We showed that butter suppresses metabolic responses to endotoxin in Wistar rats. Responses included increases in plasma caeruloplasmin and liver zinc and protein concentrations, and decreases in plasma zinc and albumin concentration. However, butter lost its suppressive effect at dietary concentrations above 90g/kg diet. The present study examined whether this phenomenon was due to the total dietary cholesterol intake rather than the intrinsic fatty acid composition of butter. Rats received diets, for four weeks, containing either 100g/kg corn oil, 90 g/kg butter, 190g/kg butter, or 90 g/kg butter supplemented with cholesterol to render the latter two diets identical in cholesterol content. All butter diets contained 10g/kg corn oil. Rats received an 800 µg/kg sub-cutaneous injection of E. coli endotoxin. Twenty-four hour post-injection measurement of plasma, cholesterol, albumin, and zinc, and liver cholesterol, glutathione, protein, and zinc was performed. The values were compared with those obtained from pair-fed controls. In rats fed butter (90g/kg), endotoxin had no effect except on liver glutathione, which increased by 85%. ln rats fed corn oil, butter (190g/kg) or butter (90g/kg) supplemented with cholesterol, the liver concentration of zinc increased by 20, 21 and 18% respectively, and that of protein increased by 30, 29 and 23% respectively. Cholesterol increased by 56, 35 and 14% respectively. Glutathione increased by 230, 38, and 65% respectively. In rats fed the diet containing butter (90g/kg), endotoxin had no effect on any of the parameters measured in plasma. However, in the three other dietary groups described above, the zinc concentration decreased by 38, 29 and 19% respectively, albumin decreased by 28, 20 and 15% respectively, caeruloplasmin increased by 142, 83, and 83%, and cholesterol increased by 91, 50 and 51% respectively. The results suggest that butter exerts two opposing influences of inflammation: a pro-inflammatory effect due to its cholesterol content and an anti-inflammatory influence which may be due to its fatty acid composition.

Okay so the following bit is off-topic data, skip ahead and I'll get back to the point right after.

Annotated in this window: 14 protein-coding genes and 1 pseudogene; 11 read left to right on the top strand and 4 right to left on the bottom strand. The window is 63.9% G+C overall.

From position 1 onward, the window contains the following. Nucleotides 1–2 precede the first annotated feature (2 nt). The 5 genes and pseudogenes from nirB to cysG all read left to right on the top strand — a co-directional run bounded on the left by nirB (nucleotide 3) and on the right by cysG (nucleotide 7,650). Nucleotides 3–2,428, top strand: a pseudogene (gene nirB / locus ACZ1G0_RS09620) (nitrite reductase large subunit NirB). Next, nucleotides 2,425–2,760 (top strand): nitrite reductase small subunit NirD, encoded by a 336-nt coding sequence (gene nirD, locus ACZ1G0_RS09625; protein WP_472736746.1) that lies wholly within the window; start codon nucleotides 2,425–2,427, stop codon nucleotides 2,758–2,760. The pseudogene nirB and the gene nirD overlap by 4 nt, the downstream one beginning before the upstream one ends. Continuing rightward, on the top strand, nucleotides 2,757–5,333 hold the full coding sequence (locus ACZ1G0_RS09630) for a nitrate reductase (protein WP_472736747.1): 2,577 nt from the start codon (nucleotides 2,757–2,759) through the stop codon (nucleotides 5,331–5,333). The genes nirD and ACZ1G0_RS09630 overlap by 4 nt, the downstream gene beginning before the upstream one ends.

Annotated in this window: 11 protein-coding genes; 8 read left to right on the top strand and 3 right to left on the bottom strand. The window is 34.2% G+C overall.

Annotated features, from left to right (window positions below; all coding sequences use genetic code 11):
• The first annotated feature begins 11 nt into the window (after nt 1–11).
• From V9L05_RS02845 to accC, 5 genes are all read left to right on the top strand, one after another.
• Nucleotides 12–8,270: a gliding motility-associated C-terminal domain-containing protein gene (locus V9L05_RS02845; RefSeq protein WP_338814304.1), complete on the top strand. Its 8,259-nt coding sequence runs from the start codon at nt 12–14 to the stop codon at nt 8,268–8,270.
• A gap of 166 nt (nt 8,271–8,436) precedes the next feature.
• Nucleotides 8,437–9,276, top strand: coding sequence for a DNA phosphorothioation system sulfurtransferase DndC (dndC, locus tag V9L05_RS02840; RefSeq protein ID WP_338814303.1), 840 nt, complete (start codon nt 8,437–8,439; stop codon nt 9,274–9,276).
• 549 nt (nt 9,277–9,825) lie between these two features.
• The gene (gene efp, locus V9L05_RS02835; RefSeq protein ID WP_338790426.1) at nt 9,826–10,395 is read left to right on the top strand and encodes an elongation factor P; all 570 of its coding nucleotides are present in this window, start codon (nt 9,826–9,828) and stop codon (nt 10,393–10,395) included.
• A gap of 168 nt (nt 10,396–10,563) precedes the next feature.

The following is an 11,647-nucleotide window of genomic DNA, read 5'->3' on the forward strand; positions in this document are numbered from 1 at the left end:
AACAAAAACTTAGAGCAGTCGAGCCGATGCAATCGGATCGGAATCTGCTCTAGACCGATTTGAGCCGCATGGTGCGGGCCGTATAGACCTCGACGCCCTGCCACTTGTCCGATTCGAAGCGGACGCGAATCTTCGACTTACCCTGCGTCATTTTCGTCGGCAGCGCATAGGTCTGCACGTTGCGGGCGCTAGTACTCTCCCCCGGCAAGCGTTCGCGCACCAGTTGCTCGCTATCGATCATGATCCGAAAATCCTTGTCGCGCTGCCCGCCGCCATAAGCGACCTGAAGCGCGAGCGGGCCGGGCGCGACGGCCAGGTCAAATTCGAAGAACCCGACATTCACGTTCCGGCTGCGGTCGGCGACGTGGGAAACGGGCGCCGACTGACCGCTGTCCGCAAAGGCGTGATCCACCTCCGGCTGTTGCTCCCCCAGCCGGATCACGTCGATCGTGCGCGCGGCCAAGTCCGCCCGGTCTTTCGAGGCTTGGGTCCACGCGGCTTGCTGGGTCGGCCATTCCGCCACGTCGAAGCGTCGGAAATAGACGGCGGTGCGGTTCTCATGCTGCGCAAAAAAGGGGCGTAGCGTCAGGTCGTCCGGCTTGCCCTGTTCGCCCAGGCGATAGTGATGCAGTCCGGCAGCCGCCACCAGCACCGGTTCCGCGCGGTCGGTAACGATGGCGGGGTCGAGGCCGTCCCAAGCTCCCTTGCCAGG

Cholesterol, endotoxin, rats, zinc, protein, lipid, metabolism.
BESLER, HALİT TANJU and GRIMBLE, ROBERT FRANCIS (2002) "Cholesterol Has an Inflammatory Influence in the Effects of Fats on Metabolism in Endotoxemic Rats," Turkish Journal of Medical Sciences: Vol. 32: No. 2, Article 4. Available at: https://journals.tubitak.gov.tr/medical/vol32/iss2/4